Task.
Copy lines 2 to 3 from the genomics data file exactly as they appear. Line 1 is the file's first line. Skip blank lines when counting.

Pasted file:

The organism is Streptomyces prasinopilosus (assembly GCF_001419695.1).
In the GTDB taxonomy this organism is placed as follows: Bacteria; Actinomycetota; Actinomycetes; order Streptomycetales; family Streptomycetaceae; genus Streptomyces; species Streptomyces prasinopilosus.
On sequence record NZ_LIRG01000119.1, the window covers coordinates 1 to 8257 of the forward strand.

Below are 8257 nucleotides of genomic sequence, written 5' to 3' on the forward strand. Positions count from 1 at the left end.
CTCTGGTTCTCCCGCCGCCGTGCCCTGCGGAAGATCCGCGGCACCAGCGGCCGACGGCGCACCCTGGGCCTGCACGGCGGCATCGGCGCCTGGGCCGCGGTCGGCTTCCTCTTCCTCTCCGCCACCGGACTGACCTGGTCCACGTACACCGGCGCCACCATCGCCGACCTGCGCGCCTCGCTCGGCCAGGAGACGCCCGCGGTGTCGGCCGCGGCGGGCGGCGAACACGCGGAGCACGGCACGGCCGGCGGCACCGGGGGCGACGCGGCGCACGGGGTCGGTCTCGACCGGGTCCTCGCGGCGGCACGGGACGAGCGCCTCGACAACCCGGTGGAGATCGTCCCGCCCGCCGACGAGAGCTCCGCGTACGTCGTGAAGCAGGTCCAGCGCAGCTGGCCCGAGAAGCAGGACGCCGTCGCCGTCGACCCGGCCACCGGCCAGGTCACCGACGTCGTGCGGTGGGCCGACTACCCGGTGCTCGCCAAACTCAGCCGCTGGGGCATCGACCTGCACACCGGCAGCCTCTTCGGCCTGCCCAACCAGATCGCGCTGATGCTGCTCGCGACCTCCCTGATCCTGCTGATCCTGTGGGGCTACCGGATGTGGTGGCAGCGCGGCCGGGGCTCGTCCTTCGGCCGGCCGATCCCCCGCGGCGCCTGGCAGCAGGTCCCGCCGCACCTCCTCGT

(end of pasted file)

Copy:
In the GTDB taxonomy this organism is placed as follows: Bacteria; Actinomycetota; Actinomycetes; order Streptomycetales; family Streptomycetaceae; genus Streptomyces; species Streptomyces prasinopilosus.
On sequence record NZ_LIRG01000119.1, the window covers coordinates 1 to 8257 of the forward strand.